At least they felt confident enough in it to let you out on a track. I like the Scat Pak a lot but it’s one of the thirstiest cars I’ve driven. What I’d like to see are track times of the Scat Pak vs the SXT.
    I’ve never driven the 300-hp version but I am curious if that’s enough power to haul that amount of vehicle around.

    • 0 avatar
      Jack Baruth

      When I drove the predecessors to these cars at the last press launch, I put up video of both. I can’t say what the current laptime gap is but I can probably dig up the old gap.

    • 0 avatar
      nrd515

      It does, but it’s not enough to satisfy me. I’ve driven every Challenger model since it was introduced in ’08. The R/T I had satisfied me quite well for the almost 8 years I had it. When my money got right, I was thinking (for about 2 seconds) and going “sensible”, and getting an SUV with 4WD, but I quickly decided that at this point, I just wanted to get the exact car I wanted, with no compromises, and that was a Challenger Scatpack A8, leather, dynamics package, and the HK stereo, which in hindsight, was an overpriced mistake, it doesn’t sound as good as the mid range “Sound Group II” unless it’s cranked WAYYY up. If you can afford it, at least get the R/T, but the 6.4’s fuel economy hit so far compared to my ’10 R/T has been ZERO. Same fuel economy to the tenth of an MPG, 16.0 average. The 3.6 SXT doesn’t do much better.

  • avatar
    danio3834

    Ideological nonsense aside, they’re two cars in a similar price range that offer similar acceleration performance. Mentioning the Corvette is about as relevant.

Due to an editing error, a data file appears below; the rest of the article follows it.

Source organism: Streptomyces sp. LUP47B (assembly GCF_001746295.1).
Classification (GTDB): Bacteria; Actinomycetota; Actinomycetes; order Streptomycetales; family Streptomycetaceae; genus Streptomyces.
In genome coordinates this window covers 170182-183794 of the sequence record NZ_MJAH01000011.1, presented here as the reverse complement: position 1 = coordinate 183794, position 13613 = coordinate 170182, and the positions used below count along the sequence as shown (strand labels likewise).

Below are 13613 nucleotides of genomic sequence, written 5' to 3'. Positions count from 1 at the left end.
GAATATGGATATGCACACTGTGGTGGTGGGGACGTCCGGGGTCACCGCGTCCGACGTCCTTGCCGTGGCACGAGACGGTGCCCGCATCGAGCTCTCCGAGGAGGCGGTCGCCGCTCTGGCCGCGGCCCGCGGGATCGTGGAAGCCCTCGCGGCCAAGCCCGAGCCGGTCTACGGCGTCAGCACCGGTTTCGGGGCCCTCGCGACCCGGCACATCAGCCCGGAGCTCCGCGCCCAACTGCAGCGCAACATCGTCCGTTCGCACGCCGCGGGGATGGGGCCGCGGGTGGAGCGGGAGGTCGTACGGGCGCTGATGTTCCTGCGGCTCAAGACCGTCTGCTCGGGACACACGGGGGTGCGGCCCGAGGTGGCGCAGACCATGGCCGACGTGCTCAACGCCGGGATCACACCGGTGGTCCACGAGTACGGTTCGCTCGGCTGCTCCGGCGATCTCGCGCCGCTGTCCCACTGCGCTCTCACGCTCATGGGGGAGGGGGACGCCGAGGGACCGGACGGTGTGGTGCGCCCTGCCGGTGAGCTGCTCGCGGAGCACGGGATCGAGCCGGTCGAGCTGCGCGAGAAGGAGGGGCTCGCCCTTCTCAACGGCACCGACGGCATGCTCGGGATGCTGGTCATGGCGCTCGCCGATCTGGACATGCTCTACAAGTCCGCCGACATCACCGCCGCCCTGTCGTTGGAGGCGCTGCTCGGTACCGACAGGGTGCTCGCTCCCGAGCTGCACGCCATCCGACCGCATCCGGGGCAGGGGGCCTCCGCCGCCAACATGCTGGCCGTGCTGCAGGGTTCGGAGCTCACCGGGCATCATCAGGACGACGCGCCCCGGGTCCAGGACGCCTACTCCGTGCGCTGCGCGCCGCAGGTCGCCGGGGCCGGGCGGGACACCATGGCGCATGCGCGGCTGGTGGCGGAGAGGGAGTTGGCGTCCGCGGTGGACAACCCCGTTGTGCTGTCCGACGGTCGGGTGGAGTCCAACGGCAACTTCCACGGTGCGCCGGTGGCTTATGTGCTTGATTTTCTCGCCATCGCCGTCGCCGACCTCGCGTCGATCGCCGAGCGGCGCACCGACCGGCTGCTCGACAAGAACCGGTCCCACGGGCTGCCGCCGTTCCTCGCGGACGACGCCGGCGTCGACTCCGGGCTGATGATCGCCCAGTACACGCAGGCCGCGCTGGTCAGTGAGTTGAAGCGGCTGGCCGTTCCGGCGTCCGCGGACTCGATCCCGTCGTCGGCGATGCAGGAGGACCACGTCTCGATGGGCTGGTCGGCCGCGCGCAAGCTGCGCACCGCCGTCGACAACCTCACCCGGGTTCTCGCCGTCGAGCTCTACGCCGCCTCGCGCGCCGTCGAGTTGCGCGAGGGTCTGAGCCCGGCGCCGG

• avatar
    Edsel Maserati

    I found a track compare from 2014. Interesting. It appears that the lighter V6 makes for better transitions, etc.

    https://www.thetruthaboutcars.com/2014/07/track-analysis-challenger-v6-track-pack-hemi-scat-pack-srt-hellcat/

  • avatar
    PrincipalDan

    I still wish I could get 6-speed manual with more doors (Charger ScatPack).

  • avatar
    krhodes1

    I’ve had a couple of Hemi Charger R/Ts as rentals lately, and I have to admit, they are silly fun. I can’t really wrap my mind around *hundreds* more HP than that though. They drive and ride nicely, though the interior is pretty dire – is the Challenger better? The nicer 300s are actually REALLY nice inside now.

    I don’t think I would ever buy one, but a good time on someone else’s dime for sure. When you get on it that motor sounds like an artillery barrage. Though 14mpg (at $4+/gal) driven gently in suburban LA was a tad sobering.


Back to TopLeave a Reply

You must be logged in to post a comment.

Recent Comments

  • Corey Lewis: Make no mistake, the GS F is still a thing, and it still has a 5.0. It’s $84,000.
  • Corey Lewis: I think they are ExtremeContact Sports. I’ll be using 93.
  • Corey Lewis: Dealer just issues a temp tag. The Texas ones are good for 60 days.
  • Corey Lewis: It was dark back there and I was more tired than anything. I did scoot too far back though. Nobody...
  • ajla: @Dan: I think every TTAC commenter has replaced their vehicle over the past 20 months so you pretty much have...

New Car Research

Get a Free Dealer Quote

Staff

  • Contributors

  • Timothy Cain, Canada
  • Matthew Guy, Canada
  • Ronnie Schreiber, United States
  • Bozi Tatarevic, United States
  • Chris Tonn, United States
  • Corey Lewis, United States
  • Mark Baruth, United States
  • Moderators

  • Adam Tonge, United States
  • Corey Lewis, United States